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The Magic Touch in Mexican Politics: Is Democracy Really Around the Corner?

One of CMC's new faculty members, Government Professor Roderic Camp is an expert in Mexican politics. Prior to coming to Claremont this year, Camp had been on the faculty at Tulane University, where he won the Excellence in Undergraduate Teaching Award in 1997. He has been a visiting professor at the Colegio de Mexico and the Foreign Service Institute, and has carried out research at the Woodrow Wilson Center for International Scholars at the Smithsonian Institution. Camp has received a Fulbright Fellowship on three occasions, as well as a Howard Heinz Foundation fellowship for research on Mexico. He is contributing editor to the Library of Congress and the Handbook of Latin American Studies (1991). Camp also serves on the Editorial Board of Mexican Studies, and is a frequent consultant to The New York Times, The Wall Street Journal, National Public Radio, and the BBC. The author of several articles and books, his most recent work, Crossing Swords: Politics and Religion in Mexico, was published in 1997.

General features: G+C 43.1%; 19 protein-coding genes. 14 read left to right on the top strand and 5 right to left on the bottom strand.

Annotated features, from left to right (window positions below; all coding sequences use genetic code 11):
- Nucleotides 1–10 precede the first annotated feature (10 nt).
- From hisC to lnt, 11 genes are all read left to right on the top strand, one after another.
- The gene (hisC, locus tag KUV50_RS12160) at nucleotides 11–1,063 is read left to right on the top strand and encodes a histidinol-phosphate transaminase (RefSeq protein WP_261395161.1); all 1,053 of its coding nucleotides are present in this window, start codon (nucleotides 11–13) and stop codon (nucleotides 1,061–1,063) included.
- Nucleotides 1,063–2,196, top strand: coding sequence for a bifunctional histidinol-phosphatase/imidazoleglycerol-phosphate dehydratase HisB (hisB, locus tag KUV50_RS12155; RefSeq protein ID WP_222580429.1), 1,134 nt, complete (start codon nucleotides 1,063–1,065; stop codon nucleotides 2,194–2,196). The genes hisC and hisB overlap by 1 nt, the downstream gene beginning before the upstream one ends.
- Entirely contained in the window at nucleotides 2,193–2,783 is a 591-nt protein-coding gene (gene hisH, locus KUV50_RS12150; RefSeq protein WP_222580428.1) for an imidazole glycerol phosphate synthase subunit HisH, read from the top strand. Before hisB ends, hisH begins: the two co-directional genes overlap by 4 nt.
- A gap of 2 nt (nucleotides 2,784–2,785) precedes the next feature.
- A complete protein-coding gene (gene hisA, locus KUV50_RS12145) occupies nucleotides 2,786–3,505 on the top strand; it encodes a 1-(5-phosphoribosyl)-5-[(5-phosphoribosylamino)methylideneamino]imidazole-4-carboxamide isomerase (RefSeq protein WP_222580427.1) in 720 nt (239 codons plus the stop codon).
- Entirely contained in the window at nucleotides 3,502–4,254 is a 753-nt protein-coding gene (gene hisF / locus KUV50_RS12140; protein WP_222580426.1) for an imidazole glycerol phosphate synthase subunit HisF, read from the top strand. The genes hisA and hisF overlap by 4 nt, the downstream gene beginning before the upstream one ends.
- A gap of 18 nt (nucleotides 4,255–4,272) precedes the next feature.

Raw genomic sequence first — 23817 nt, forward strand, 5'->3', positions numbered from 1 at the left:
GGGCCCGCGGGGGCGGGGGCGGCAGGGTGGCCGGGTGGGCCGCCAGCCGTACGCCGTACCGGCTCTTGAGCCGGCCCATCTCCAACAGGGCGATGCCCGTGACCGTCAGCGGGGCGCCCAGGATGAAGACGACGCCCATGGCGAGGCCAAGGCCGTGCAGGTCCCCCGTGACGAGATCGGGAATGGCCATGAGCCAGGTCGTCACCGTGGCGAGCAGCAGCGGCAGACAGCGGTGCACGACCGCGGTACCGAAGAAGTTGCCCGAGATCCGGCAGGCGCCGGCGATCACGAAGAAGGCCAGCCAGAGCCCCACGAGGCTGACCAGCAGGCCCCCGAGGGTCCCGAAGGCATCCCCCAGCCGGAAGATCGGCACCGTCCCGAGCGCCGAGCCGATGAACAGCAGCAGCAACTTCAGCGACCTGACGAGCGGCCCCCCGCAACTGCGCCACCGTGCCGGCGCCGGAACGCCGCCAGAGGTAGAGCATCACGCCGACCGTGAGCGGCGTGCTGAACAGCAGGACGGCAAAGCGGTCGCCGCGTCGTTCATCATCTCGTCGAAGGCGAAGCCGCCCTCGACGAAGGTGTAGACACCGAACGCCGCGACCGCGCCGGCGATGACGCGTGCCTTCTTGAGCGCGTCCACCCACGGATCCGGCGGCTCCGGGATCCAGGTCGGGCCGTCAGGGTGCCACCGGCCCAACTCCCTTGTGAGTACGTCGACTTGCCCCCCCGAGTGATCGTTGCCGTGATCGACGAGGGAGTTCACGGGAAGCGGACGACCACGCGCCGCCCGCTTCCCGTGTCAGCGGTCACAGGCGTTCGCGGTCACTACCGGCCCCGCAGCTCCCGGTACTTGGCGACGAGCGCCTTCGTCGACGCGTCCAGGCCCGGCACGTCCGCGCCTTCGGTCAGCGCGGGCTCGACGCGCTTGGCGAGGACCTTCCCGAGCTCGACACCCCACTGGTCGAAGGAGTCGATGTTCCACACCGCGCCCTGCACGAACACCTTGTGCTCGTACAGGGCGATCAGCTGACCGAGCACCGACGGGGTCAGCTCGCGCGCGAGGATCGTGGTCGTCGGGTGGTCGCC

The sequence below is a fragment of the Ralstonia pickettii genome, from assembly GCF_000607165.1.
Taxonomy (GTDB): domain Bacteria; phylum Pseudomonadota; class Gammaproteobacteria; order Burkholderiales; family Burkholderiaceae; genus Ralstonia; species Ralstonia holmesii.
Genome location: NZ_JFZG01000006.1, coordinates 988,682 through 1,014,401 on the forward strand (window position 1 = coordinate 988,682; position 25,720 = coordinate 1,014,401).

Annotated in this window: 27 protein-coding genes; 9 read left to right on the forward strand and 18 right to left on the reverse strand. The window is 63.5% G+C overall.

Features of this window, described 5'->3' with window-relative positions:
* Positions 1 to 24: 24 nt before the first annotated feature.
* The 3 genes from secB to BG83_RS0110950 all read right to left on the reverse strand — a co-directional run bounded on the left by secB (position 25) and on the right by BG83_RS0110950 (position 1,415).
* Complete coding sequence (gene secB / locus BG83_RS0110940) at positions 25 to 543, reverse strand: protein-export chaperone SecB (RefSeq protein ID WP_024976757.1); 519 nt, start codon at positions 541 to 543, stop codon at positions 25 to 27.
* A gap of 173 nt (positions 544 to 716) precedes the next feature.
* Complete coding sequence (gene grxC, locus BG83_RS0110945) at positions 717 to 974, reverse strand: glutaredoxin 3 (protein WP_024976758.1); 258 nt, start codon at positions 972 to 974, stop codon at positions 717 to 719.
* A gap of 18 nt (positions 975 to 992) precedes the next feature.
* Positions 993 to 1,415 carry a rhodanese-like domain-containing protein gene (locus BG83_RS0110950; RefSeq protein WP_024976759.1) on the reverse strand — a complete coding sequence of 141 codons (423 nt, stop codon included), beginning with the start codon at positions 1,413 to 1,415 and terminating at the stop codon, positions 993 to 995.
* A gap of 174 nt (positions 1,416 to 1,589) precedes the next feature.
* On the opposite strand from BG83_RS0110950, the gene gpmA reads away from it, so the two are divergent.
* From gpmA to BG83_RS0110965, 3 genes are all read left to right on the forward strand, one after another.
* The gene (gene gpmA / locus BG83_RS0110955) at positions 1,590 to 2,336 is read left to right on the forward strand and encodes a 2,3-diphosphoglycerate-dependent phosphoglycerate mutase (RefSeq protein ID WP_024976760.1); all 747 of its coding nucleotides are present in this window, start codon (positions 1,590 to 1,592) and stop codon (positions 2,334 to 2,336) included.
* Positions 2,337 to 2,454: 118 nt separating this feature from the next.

Camp will elaborate on some of his work as the director of the Hewlett Foundation's project on "Democracy Though Latin American Lenses." Camp's address will focus on prospects for democratic reform in our neighbor to the south. One of the defining forces in shaping this reform experience is the set of citizen values unique to Mexico. These values help explain the characteristics which condition the Mexican political process today. Camp will explain how these qualities foment and obstruct a democratic path. Specifically, as Mexico moves toward a competitive electoral democracy for the first time in seventy years, we can obtain a sense of how individual Mexicans-and to some extent how their values-compare with Costa Ricans, long considered the ideal democratic polity in the region. Please join the Athenaeum as Professor Camp details the results of a major survey addressing this sensitive and timely issue.